Application of the 2004 AHA recommendations, compared with the classic criteria alone, improves the rate of IVIG treatment for patients with KD who develop CAAs. Future multicenter prospective studies are needed to assess the performance characteristics of the AHA algorithm in febrile children with incomplete criterion findings and to refine the algorithm further.
Kawasaki disease; guidelines; diagnostic recommendations; cardiac disease; coronary aneurysm
Introduction of heterologous anti–glomerular basement membrane antiserum (nephrotoxic serum, NTS) into presensitized mice triggers the production of IgG anti-NTS antibodies that are predominantly IgG2b and the glomerular deposition of pathogenic immune complexes, leading to accelerated renal disease. The pathology observed in this model is determined by the effector cell activation threshold that is established by the coexpression on infiltrating macrophages of the IgG2a/2b restricted activation receptor FcγRIV and its inhibitory receptor counterpart, FcγRIIB. Blocking FcγRIV with a specific monoclonal antibody thereby preventing IgG2b engagement or treatment with high dose intravenous γ-globulin (IVIG) to down-regulate FcγRIV while up-regulating FcγRIIB, protects mice from fatal disease. In the absence of FcγRIIB, IVIG is not protective; this indicates that reduced FcγRIV expression alone is insufficient to protect animals from pathogenic IgG2b immune complexes. These results establish the significance of specific IgG subclasses and their cognate FcγRs in renal disease.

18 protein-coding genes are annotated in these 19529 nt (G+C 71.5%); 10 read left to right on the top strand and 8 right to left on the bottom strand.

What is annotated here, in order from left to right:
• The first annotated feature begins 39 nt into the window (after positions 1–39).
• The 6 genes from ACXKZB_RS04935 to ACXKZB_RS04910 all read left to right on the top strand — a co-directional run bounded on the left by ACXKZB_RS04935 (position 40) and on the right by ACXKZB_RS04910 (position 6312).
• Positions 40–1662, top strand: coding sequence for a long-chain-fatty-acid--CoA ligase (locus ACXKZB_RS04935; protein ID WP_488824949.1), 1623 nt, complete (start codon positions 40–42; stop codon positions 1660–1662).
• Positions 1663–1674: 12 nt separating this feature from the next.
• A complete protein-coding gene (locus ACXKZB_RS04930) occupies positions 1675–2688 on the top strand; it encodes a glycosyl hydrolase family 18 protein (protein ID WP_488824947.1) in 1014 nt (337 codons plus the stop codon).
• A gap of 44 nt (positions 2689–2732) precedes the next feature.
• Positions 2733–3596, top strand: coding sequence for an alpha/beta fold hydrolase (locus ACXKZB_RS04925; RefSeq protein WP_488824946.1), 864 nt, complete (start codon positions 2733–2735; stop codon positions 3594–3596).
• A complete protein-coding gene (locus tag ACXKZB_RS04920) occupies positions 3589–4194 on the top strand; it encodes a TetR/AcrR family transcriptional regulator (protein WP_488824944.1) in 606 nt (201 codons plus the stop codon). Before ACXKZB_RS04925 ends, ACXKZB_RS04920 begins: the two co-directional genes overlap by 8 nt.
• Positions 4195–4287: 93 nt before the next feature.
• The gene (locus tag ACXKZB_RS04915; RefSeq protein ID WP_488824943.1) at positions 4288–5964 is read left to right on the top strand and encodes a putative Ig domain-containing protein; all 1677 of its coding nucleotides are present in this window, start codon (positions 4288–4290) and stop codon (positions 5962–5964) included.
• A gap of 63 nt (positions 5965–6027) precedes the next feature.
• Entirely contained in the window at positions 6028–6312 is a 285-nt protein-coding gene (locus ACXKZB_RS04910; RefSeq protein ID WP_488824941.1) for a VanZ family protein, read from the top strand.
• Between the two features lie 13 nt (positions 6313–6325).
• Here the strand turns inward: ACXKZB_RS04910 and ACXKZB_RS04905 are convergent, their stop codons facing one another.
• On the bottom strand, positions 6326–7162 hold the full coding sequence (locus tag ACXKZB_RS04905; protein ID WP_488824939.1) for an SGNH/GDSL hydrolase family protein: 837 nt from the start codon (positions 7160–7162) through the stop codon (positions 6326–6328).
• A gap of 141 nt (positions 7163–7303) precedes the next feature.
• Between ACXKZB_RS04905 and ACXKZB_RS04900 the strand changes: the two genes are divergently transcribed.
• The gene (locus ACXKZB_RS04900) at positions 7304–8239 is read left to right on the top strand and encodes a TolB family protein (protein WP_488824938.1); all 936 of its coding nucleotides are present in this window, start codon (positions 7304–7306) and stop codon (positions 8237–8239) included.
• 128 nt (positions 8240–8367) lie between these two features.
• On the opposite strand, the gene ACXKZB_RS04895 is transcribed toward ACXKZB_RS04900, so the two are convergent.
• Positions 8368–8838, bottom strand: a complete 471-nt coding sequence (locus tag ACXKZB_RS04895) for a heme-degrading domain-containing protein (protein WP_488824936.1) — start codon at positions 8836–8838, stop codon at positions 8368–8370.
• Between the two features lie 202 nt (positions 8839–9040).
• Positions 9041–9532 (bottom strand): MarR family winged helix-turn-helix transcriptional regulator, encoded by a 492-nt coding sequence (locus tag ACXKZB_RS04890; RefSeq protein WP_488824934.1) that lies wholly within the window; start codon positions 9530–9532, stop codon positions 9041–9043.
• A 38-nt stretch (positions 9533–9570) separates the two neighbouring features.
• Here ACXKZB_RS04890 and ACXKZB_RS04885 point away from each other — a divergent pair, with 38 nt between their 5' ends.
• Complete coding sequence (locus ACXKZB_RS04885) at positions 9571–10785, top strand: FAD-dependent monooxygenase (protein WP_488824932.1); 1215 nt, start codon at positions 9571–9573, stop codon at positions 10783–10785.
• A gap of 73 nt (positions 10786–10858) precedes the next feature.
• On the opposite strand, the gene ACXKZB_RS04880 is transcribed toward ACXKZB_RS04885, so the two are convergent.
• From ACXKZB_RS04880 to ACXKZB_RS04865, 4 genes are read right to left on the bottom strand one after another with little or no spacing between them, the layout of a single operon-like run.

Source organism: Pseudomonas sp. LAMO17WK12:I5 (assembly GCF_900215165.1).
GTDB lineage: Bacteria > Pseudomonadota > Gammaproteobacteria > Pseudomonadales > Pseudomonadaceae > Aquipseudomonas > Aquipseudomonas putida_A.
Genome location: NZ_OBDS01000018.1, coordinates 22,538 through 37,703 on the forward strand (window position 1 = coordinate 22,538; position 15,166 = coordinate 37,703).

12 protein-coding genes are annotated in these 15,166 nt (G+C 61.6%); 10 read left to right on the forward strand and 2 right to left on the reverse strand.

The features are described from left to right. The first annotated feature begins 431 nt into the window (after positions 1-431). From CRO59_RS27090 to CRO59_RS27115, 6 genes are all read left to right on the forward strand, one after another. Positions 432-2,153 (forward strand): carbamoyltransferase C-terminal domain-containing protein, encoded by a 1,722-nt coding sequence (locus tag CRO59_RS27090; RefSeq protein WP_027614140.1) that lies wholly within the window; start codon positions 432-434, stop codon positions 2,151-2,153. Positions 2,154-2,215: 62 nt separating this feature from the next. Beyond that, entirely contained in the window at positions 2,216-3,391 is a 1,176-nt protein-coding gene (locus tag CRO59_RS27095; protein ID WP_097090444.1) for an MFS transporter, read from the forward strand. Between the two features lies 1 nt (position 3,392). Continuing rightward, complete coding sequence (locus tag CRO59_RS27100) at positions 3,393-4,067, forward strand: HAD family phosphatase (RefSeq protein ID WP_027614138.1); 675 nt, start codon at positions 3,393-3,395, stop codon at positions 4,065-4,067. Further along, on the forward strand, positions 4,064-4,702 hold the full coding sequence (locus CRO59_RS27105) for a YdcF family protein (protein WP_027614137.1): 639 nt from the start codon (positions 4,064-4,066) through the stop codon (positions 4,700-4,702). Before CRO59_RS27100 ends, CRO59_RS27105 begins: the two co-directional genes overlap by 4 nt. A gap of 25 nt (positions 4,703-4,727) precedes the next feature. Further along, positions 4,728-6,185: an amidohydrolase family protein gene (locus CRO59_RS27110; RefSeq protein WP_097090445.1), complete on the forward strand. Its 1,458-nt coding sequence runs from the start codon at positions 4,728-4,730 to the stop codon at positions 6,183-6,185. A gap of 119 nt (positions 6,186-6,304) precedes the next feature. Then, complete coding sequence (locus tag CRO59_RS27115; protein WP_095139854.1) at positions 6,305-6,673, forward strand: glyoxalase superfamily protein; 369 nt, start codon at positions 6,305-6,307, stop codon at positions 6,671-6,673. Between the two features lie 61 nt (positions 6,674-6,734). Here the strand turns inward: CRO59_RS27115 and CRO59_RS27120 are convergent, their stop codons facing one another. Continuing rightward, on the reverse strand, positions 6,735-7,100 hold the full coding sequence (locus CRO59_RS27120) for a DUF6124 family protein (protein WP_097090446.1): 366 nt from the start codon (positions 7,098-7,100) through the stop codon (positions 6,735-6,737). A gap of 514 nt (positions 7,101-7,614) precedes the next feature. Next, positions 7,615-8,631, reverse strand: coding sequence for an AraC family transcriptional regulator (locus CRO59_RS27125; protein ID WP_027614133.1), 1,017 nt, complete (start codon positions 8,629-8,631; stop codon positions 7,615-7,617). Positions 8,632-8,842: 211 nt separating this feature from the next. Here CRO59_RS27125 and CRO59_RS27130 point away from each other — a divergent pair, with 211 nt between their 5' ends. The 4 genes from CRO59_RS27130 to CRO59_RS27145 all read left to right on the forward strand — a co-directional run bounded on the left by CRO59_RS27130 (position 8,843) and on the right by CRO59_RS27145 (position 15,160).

FcγRIIb is an inhibitory Fc receptor expressed on B cells and myeloid cells. It is important in controlling responses to infection, and reduced expression or function predisposes to autoimmunity. To determine if increased expression of FcγRIIb can modulate these processes, we created transgenic mice overexpressing FcγRIIb on B cells or macrophages. Overexpression of FcγRIIb on B cells reduced the immunoglobulin G component of T-dependent immune responses, led to early resolution of collagen-induced arthritis (CIA), and reduced spontaneous systemic lupus erythematosus (SLE). In contrast, overexpression on macrophages had no effect on immune responses, CIA, or SLE but increased mortality after Streptococcus pneumoniae infection. These results help define the role of FcγRIIb in immune responses, demonstrate the contrasting roles played by FcγRIIb on B cells and macrophages in the control of infection and autoimmunity, and emphasize the therapeutic potential for modulation of FcγRIIb expression on B cells in inflammatory and autoimmune disease.